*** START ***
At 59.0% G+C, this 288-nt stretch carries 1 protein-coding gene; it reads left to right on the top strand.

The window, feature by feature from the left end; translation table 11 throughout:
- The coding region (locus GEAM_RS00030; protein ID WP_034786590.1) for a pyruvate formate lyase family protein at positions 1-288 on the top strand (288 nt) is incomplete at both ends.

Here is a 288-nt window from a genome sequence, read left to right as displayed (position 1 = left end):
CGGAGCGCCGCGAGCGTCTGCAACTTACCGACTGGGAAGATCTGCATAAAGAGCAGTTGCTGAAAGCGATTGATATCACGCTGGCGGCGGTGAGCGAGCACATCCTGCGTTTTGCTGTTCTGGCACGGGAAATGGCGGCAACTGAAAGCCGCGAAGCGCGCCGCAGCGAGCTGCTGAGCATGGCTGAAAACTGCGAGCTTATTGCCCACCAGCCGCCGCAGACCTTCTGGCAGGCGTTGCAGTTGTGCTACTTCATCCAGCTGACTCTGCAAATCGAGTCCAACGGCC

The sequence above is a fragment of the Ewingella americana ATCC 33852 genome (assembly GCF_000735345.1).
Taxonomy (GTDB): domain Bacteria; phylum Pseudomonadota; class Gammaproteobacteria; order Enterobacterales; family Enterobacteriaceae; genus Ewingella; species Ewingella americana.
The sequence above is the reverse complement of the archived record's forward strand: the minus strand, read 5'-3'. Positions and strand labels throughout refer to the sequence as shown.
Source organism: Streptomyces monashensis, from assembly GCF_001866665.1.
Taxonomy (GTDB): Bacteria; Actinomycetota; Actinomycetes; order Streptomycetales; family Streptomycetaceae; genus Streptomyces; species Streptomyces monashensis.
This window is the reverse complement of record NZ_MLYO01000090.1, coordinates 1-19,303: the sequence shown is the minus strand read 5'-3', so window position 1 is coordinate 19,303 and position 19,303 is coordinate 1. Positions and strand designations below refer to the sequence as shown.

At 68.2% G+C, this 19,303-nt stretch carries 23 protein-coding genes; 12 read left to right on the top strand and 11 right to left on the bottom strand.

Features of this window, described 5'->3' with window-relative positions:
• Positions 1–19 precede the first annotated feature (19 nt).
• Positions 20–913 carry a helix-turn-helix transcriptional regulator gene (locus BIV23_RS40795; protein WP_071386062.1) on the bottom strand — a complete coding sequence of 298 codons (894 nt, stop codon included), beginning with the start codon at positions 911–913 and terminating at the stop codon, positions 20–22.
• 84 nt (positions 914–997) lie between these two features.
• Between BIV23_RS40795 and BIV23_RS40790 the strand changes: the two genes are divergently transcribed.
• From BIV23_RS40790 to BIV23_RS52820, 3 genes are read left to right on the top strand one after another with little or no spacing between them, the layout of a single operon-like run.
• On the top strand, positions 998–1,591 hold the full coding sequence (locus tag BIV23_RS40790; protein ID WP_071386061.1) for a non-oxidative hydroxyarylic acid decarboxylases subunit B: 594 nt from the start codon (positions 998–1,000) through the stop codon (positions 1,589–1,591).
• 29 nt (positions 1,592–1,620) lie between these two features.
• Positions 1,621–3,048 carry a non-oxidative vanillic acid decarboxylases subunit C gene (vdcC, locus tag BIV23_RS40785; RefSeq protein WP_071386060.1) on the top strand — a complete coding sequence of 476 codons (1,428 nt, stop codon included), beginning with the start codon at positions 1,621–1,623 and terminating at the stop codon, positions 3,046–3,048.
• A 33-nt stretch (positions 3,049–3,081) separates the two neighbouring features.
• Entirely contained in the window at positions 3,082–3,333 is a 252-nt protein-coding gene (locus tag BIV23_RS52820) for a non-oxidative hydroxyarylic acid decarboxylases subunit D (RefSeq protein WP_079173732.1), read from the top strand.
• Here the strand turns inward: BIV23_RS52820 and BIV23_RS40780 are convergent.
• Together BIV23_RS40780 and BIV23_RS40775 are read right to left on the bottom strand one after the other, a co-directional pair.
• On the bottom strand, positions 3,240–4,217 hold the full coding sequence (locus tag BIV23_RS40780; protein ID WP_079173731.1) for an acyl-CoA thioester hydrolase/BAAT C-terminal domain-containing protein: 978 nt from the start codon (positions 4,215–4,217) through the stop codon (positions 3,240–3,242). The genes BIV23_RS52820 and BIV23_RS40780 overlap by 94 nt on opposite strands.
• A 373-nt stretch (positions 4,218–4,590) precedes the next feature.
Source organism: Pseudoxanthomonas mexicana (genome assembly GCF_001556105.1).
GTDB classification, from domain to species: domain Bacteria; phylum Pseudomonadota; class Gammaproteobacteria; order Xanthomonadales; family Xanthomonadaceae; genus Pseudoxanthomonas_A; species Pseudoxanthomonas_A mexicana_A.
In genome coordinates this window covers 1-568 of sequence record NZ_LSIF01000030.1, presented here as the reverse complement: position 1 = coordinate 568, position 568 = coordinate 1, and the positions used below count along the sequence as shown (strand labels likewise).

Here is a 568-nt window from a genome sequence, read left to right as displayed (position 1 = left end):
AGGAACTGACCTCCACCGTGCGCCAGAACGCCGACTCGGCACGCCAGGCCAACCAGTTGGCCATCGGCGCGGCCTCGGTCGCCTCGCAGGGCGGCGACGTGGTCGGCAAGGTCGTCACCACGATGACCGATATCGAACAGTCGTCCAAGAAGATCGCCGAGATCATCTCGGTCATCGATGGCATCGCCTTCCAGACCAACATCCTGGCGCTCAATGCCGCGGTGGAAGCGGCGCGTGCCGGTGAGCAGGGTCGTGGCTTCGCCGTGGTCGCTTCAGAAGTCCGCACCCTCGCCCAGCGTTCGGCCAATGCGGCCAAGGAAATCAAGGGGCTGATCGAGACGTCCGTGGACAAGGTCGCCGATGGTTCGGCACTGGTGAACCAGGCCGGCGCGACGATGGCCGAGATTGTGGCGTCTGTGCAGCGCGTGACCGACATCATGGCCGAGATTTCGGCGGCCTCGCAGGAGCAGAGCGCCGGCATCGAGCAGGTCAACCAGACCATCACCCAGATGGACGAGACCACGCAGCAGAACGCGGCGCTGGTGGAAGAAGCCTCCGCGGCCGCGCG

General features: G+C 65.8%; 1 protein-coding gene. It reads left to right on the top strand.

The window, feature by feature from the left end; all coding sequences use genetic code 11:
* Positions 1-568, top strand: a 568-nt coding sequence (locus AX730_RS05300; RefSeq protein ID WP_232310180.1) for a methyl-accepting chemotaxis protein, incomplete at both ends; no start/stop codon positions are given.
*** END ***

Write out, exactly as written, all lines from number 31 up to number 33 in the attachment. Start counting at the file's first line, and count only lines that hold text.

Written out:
Here is a 568-nt window from a genome sequence, read left to right as displayed (position 1 = left end):
AGGAACTGACCTCCACCGTGCGCCAGAACGCCGACTCGGCACGCCAGGCCAACCAGTTGGCCATCGGCGCGGCCTCGGTCGCCTCGCAGGGCGGCGACGTGGTCGGCAAGGTCGTCACCACGATGACCGATATCGAACAGTCGTCCAAGAAGATCGCCGAGATCATCTCGGTCATCGATGGCATCGCCTTCCAGACCAACATCCTGGCGCTCAATGCCGCGGTGGAAGCGGCGCGTGCCGGTGAGCAGGGTCGTGGCTTCGCCGTGGTCGCTTCAGAAGTCCGCACCCTCGCCCAGCGTTCGGCCAATGCGGCCAAGGAAATCAAGGGGCTGATCGAGACGTCCGTGGACAAGGTCGCCGATGGTTCGGCACTGGTGAACCAGGCCGGCGCGACGATGGCCGAGATTGTGGCGTCTGTGCAGCGCGTGACCGACATCATGGCCGAGATTTCGGCGGCCTCGCAGGAGCAGAGCGCCGGCATCGAGCAGGTCAACCAGACCATCACCCAGATGGACGAGACCACGCAGCAGAACGCGGCGCTGGTGGAAGAAGCCTCCGCGGCCGCGCG

General features: G+C 65.8%; 1 protein-coding gene. It reads left to right on the top strand.